You've been Delled -- and you didn't even get kissed

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Last July, I got hired at the very last minute -- 13 days before opening -- to light a show. My laptop computer was dying (rather dramatically so); there was no way it would make it through another show. At the time, I was in rural Vermont; there was obviously no time for mail-order and the closest thing to a computer store was Staples...and the only laptop they had that I could afford was a Dell.

I was hesitant to buy Dell. I'd had one 5 years before and the experience was not good -- as soon as I set it up, I discovered that the floppy drive would not recognize any disk I tried in it, yet every disk I tried worked fine in my other computers. Imagine my surprise when the tech support agent told me that, "I can't schedule a service call because it's obviously not a hardware problem."

I had heard though, by last July, that Dell's quality and tech support had gotten better and, as I said, it was really the only option, so I gritted my teeth and went through with it.

Big mistake.

Almost immediately, I started getting a Windows Defender error every time I powered up. Dell couldn't (or wouldn't) help me, as -- get this -- Dell does not support the software they sell with their computers. I was soon to find out that they don't really support the hardware, either.

About a month later, the hard drive began making an ominous clicking noise and, shortly thereafter, I started getting an RTC error on startup -- it would display a message that my time and date had been reset (as they had) and I'd have to go into the BIOS setup to fix it. Every time. Every damned time. After a brief argument over whether or not Dell would schedule a service call (I have, it turns out, a "depot warranty")" or require me to send in the computer for repair, I agreed to pay for a service call.

After the technician replaced the hard drive and the mother board, I called Dell to ask that they send him back, since he'd put the case back together incorrectly and had forgotten to actually put in the screws that hold the hard drive in place. Instead, they offered to send me a new computer.

Fine. that seemed to be a good way to handle the problem -- the first thing Dell had done, throughout the whole ordeal, that seemed responsive to the customer's -- as opposed to the company's -- needs. So far, it's also been the last.

Three weeks later, the new computer arrived and, for awhile, everything was fine. then, about a month later, my "RTC" error appeared again. I got the same error message on startup and -- this was new -- could only power up the computer on battery power; if I tried to do it with the AC adaptor plugged in, nothing would happen.

After a somewhat more extensive argument -- after all, I'd already paid for one service call, and it had not resulted in my having, at the end, a functioning computer -- Dell scheduled a service call at their expense and agreed to send the requisite replacement part (a new mother board). I gave the agent my new address and had him repeat it to me. Twice.

...And they sent the part to the city where I'd been the first time -- 60 miles away.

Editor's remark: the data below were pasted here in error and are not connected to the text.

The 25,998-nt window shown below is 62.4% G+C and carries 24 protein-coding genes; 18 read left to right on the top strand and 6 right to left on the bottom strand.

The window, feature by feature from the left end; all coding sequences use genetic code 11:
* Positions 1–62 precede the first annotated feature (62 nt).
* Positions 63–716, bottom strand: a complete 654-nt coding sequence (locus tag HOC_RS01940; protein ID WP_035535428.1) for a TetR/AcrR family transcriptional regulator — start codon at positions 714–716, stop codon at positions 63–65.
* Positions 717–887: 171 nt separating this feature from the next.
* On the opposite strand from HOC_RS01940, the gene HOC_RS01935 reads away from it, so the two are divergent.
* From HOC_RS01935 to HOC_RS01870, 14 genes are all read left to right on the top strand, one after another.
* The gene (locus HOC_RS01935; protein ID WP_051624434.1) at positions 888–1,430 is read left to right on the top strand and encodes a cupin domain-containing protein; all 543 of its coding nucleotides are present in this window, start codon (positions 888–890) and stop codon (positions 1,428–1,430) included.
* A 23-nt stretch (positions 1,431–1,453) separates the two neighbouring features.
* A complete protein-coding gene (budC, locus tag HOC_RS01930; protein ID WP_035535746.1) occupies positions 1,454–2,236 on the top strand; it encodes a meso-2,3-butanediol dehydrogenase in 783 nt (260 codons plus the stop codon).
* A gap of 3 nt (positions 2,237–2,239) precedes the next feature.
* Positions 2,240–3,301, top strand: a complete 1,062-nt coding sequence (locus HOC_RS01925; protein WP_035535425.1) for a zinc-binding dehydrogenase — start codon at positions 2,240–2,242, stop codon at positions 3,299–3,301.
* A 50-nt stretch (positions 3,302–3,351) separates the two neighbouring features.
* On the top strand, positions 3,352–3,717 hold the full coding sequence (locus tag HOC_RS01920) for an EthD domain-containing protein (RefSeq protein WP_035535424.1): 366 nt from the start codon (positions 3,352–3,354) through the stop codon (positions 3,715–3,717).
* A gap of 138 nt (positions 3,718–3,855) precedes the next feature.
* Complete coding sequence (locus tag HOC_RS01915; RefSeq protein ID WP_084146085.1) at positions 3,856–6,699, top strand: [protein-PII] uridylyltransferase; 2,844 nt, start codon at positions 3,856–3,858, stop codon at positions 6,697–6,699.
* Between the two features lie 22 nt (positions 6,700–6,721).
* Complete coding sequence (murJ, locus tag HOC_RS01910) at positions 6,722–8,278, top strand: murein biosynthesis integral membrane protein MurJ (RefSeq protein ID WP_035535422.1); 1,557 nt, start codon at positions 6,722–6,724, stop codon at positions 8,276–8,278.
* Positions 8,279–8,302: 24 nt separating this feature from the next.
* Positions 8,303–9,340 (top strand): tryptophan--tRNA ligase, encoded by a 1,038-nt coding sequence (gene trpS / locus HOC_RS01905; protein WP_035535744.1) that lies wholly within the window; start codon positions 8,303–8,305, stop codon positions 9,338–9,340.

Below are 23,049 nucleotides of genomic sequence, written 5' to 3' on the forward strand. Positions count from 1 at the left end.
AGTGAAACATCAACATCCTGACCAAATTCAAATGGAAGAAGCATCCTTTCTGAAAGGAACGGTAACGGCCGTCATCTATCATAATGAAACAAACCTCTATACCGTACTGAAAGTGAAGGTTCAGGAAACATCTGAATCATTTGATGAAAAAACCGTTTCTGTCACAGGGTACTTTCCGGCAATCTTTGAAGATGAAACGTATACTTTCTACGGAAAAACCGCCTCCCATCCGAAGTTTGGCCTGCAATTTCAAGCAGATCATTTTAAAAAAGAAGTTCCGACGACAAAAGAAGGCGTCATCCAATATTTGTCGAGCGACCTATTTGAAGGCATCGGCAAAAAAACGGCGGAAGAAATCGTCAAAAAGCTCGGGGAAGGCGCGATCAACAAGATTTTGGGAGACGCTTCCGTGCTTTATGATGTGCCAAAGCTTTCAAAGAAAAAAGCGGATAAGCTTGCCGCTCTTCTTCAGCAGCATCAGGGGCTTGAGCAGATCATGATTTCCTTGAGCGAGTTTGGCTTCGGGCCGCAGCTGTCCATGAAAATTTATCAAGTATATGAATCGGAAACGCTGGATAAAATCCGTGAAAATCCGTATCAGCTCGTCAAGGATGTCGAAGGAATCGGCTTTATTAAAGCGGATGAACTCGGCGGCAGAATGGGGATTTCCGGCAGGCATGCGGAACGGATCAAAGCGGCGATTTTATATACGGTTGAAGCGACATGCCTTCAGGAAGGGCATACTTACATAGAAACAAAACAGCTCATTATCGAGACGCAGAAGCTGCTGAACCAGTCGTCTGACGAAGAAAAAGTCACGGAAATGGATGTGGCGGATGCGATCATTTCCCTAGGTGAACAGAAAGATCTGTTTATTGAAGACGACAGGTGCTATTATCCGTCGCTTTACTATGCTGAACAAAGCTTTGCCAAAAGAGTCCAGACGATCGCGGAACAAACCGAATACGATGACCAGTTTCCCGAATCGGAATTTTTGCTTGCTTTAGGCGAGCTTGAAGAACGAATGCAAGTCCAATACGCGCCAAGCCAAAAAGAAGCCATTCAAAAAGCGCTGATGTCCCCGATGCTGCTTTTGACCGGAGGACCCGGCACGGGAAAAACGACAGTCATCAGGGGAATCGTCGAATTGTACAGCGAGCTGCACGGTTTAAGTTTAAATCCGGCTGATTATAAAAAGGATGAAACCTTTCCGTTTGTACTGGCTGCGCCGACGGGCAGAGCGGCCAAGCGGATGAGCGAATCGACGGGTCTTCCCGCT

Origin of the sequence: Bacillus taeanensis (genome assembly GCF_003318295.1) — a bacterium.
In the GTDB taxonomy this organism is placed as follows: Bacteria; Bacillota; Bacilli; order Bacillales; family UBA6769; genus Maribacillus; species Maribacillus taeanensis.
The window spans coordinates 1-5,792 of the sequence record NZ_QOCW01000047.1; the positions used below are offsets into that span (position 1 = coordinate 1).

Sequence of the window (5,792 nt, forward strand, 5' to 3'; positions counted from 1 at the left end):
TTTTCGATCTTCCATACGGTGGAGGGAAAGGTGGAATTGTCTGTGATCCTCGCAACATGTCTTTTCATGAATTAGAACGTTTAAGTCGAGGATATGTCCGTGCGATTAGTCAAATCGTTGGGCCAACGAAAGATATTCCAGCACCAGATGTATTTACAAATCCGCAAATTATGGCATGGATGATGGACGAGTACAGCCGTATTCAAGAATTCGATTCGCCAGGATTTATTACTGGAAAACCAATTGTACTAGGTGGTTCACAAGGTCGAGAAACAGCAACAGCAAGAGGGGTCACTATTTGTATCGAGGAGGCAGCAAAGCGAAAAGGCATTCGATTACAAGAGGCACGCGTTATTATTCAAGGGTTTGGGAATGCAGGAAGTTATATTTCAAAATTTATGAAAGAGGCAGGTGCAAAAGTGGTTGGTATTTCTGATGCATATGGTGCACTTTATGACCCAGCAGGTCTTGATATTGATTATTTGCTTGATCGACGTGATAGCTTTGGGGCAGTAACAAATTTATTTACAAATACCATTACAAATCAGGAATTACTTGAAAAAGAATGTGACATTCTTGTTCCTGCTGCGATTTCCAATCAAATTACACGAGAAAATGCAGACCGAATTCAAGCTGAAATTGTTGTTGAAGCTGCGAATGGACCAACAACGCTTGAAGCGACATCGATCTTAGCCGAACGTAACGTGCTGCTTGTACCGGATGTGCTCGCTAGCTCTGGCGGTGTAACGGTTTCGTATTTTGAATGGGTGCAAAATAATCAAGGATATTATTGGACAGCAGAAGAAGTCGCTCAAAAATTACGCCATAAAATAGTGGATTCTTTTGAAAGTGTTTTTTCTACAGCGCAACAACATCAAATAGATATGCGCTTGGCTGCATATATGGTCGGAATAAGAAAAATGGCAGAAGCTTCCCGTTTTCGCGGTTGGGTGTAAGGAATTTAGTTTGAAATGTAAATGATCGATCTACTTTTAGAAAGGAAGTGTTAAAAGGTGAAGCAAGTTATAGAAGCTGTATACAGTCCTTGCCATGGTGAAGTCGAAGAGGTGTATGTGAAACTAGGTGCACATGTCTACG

Faced with the option of waiting an additional two days, I decided to drive the 120-mile round trip and meet the technician in Montpelier. Now, this is Vermont, not Texas, and half that drive is on back roads, not the Interstate, so that's a 90-minute drive, each way.

After the technician replaced the mother board, we tested the computer and everything was great. It worked fine. I was happy.

...For 15 hours, at which point my "RTC" error, along with the startup power problem, returned.

After a somewhat briefer argument -- but an argument, nonetheless -- Dell agreed to send yet another mother board, this time, along with a new AC adaptor (my idea, since there seems to be a power-related problem. The tech support agent should have thought of it, though, and might have, if Dell did not so obviously have a deliberate policy of providing only the minimum possible amount of service). I once again gave the agent my new address and once again had him repeat it to me.

Now, here's where the story gets a little muddy. Depending on whom I speak with at Dell, they either did, or did not, send the parts, once again, to the wrong city. In either case, they caught the error (or never made it in the first place) and the parts were correctly shipped yesterday, and should get here today.

I used to love the 1950's "Lollypop" song that Dell's been using in its commercials, but now I can't hear it without getting a sick feeling.

It's not that they're stupid; it's that they -- and by "they," I mean the corporate structure, not the individual employees who, unfortunately, bear the brunt of my irritation -- don't care. It's an unfortunate philosophy -- they believe that they'll make more money in the long run by not providing service. It's misguided -- how many of the people who have read my mean my "calm, reasoned criticisms"...on my Facebook page do you think will be buying Dell? If I've dissuaded even one person, they've lost more money than it would have cost them to provide me with satisfactory service...and, if they had provided such service, I would have mentioned it there and here and maybe they would have sold more computers.

Friends don't let friends buy Dell.

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